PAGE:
Friday, April 27, 2012

Tantes Contrails

Zdepski's illustration of the Tantes understanding of jet contrails.

The Tantes didn't understand contrails from jet engines.

They thought the government was seeding the clouds.

They made that jump all by themselves.

This is an amalgamation of my great aunts, Tante Marta and Tante Lydia and old-lady Brown. They were quirky old hens that always thought the sky was falling, either with Soviet Missiles, or our own government spying on the citizens.

The drawing is graphite, scanned and moved around in Photoshop CS 5.5 - Click the image to enlarge the piece.

Friday, April 20, 2012

Heights - Coaster Buggy

zdepski's illustration, Coaster Buggy

I grew up on top of a hill. My dad, the mason decided to build a "brick cart". Nearly 100lbs, small front tires and the capability of 40mph... the brakes just smoked.

An early Corporal Punishment piece from 2010, "The Coaster Buggy". We seriously believe our dad had thoughts of bumping us off with this little jewel. The tales of woe and road-rash can fill a book. Neighborhood children grew to adulthood with gravel embedded in joints. The front wheels were prone to cut hard 90° causing the whole buggy to cartwheel like the worst F1 crash you've ever seen. Carnage...

I can still hear the tread on the rear tire whining up to a scream as it plummeted down the hill.

My Brother James reacts to this post...

Very Funny! I was thinking of this a few days ago. Rich Heckman... was one of the kids who came over for a play date, we rode that death mobile down the hill double team bobsled style. Hit the out wash of gravel from Kappus road and had one of those epic wipe-outs starting at Segreaves driveway. Somehow I fared much better. Rich was road rash and torn clothes from head to toe. Lucky for mom he was the youngest of his family too so his mom had seen it all before, he wasn't an Armour hotdog "Sissy kid". Now that I have kids I have often wondered what Mrs. Heckman thought we she saw him torn up head to toe.I don't think he ever came to play again.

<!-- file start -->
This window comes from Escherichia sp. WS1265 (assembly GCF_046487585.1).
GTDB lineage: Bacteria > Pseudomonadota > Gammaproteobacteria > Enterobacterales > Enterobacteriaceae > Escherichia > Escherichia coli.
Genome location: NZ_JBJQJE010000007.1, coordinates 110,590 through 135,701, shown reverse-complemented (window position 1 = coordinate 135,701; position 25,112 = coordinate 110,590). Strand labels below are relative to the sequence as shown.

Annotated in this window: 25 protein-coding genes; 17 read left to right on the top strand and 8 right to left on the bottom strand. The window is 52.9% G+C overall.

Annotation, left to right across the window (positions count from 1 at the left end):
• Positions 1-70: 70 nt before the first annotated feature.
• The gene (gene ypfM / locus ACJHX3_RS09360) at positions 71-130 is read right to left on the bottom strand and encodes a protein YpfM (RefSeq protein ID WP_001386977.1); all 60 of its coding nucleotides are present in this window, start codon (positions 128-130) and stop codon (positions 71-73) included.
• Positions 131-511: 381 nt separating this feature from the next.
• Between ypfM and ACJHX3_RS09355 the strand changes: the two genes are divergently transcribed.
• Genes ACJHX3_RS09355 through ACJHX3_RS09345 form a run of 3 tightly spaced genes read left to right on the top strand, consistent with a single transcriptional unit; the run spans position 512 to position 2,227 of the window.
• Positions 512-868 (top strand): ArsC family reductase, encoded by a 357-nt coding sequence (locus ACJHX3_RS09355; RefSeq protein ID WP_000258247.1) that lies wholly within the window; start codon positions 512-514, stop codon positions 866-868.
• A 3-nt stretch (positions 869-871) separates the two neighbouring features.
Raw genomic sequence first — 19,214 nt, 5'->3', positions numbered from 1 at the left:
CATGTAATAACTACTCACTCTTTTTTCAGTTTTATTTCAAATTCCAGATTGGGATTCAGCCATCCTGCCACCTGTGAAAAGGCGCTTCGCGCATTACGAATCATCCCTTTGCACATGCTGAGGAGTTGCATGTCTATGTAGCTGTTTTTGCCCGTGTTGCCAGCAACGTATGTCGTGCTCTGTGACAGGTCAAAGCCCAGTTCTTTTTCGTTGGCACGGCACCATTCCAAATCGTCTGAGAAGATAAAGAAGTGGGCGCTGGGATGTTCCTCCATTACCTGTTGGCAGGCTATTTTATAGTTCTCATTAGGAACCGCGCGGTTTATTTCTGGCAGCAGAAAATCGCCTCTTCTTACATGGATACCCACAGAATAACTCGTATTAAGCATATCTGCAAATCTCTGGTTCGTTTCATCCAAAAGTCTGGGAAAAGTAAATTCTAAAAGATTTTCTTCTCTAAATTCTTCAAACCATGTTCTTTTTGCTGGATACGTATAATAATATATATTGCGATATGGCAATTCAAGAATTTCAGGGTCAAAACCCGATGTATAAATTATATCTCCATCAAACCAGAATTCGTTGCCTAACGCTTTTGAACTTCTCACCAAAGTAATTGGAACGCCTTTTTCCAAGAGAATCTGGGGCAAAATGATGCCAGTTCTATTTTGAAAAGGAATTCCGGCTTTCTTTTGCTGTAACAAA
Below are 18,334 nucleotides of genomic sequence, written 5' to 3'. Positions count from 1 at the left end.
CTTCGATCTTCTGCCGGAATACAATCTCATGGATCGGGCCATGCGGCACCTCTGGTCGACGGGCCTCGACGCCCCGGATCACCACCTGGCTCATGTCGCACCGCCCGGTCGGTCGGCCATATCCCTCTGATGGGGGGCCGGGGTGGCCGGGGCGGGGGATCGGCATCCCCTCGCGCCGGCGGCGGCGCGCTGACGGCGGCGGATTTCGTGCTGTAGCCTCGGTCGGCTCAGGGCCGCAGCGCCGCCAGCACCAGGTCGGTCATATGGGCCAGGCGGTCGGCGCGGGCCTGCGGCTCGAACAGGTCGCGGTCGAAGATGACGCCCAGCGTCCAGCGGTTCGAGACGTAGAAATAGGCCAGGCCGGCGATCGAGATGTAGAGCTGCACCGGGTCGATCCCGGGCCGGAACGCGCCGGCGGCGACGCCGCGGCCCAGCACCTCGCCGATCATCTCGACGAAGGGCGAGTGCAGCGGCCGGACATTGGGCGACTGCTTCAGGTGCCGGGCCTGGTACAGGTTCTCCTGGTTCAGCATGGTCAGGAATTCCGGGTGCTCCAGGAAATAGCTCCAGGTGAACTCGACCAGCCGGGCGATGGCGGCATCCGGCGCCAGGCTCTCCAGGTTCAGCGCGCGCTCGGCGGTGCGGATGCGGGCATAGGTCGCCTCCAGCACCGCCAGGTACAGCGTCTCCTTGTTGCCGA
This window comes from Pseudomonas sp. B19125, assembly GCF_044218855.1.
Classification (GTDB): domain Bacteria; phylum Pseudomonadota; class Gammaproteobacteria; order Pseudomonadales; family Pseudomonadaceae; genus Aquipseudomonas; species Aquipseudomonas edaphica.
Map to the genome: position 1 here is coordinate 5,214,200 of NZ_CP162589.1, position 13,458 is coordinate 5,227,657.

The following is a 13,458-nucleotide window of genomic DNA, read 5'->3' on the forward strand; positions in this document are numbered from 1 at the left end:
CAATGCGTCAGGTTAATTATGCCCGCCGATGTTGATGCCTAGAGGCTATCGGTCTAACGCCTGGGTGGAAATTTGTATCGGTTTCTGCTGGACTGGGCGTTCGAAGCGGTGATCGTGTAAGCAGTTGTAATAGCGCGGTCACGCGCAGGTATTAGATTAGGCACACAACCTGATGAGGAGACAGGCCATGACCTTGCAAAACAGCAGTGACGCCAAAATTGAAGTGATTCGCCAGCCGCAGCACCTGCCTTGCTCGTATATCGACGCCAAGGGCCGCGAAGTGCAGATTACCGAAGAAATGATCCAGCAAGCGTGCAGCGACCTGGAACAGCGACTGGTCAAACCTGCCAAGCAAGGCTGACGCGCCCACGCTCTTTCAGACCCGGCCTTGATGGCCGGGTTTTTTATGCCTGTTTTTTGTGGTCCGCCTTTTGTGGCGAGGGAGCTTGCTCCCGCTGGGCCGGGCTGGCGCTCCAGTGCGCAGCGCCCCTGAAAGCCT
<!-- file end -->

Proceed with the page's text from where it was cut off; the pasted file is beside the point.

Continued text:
Dad never really thought it through, the difficulty trying to hold that steering straight with one hand and hanging on the hand break white knuckled with the other. I don't think I ever made it past Mr. Anderson's with out a wipe out. That gravel just started those front wheels whipping back an forth until it launched you like a Trebuchet. If you were lucky you landed in someone's yard. What the heck would we have done if a car was coming up the road? And we did it over and over. Forrest Gump's mamma used to say "stupid is, as stupid does"!

James Zdepski - 4/20/2012

Monday, April 9, 2012

Entering Shows

Zdepski's illustration of Arias With A Twist - Joey Performing in front of a stage curtain.

Why do artists spend so much time, money and travel to enter shows that don’t have any guarantee of success or coverage? A very talented landscape painter asked me a similar question. I can only answer from my own experience and financial position.

As an illustrator, painter and professor, I need to be recognized as relevant in the field to maintain a good professional standing. This means being published, selling artwork and hanging in gallery shows. The cheapest way to do all three is often by taking the chance of entering juried shows. Occasionally a prize can be won, the artwork can sell, a gallery show is hung for a month or two, and often a chance interview is given.